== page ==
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BY Ron Gilmore

Just as a driver’s night vision improves by simply cleaning the headlights, scientists at The University of Texas MD Anderson Cancer Center have discovered that removing an unwanted element from a protein known to suppress the immune system may eventually help clinicians better observe which cancer patients will benefit by treatment with immune checkpoint blockades.

Heng-Huan Lee, Ph.D., a postdoctoral fellow and Ying-Nai Wang,...

Glycans attach to the PD-L1 protein on tumors, making it hard to detect. MD Anderson researchers have found that purging glycans makes PD-L1 easier to find and accurately assess. Image courtesy of Cancer Cell.

BY Ronda Wendler

When Craig Bunk began experiencing severe abdominal pain, blood loss and fatigue, his family doctor thought a stomach ulcer was to blame....

BY Scott Merville

A practice-changing clinical trial conceived and led by MD Anderson investigators showed that metastatic colorectal cancer patients with a...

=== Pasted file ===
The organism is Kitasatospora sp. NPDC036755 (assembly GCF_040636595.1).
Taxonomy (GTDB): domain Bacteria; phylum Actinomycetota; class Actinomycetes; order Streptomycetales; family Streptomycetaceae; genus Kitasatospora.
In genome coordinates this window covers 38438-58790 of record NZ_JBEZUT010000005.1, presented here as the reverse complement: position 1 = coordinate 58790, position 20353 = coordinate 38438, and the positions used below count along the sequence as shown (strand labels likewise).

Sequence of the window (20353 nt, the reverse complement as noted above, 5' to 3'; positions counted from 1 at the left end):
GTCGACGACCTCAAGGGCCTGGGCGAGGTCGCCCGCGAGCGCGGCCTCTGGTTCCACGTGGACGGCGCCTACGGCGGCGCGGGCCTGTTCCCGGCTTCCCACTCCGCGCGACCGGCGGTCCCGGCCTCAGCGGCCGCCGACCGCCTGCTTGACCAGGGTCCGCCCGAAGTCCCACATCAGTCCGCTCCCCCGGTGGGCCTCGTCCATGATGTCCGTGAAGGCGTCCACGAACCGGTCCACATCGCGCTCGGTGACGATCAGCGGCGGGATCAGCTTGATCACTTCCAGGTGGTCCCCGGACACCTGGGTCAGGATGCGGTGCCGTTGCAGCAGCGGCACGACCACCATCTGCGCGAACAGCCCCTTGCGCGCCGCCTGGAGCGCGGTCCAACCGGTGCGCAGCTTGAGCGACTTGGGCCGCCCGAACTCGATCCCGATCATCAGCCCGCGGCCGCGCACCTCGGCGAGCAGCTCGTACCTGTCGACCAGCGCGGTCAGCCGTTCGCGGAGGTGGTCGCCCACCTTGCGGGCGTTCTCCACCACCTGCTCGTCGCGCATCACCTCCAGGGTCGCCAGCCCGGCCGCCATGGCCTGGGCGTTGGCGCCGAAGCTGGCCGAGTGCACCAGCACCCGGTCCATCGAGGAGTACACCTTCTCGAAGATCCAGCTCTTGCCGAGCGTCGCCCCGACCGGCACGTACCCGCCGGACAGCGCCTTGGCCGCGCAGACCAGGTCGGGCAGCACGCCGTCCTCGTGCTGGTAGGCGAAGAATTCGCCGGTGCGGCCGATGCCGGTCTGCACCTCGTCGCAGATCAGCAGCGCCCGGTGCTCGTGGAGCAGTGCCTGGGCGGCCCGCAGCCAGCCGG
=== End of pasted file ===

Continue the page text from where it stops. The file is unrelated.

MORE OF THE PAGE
BY Ron Gilmore

Cancer cells often delete genes that normally suppress tumor formation. These deletions also may extend to neighboring genes, an event known as “collateral lethality,” which may create new options for development of therapies for several cancers.

Scientists at MD Anderson Cancer Center have discovered that during early cancer development when a common tumor suppressor known as SMAD4 is deleted, a nearby metabolic enzyme gene...

stomach, colon and pancreas illustration

BY Clayton Boldt, Ph.D.

Three years ago, Stephen Cadmus faced a dilemma. He needed to see a doctor, but he had no health insurance.

To get the medical...

BY Laura Sussman

In a first-of-its-kind study, researchers at MD Anderson Cancer Center have demonstrated a benefit in overall survival among epithelial ovarian...

BY Laura Sussman

Thanks to the modern era of new chemotherapeutic and biologic agents available for managing their disease, patients with metastatic colorectal...

BY Laura Sussman

In the next 15 years, more than one in 10 colon cancers and nearly one in four rectal cancers will be diagnosed in patients younger than the...

BY Ron Gilmore

MD Anderson scientists have discovered mutations in a gene that allow tumors to form and grow.

In this month’s issue of Cancer Cell...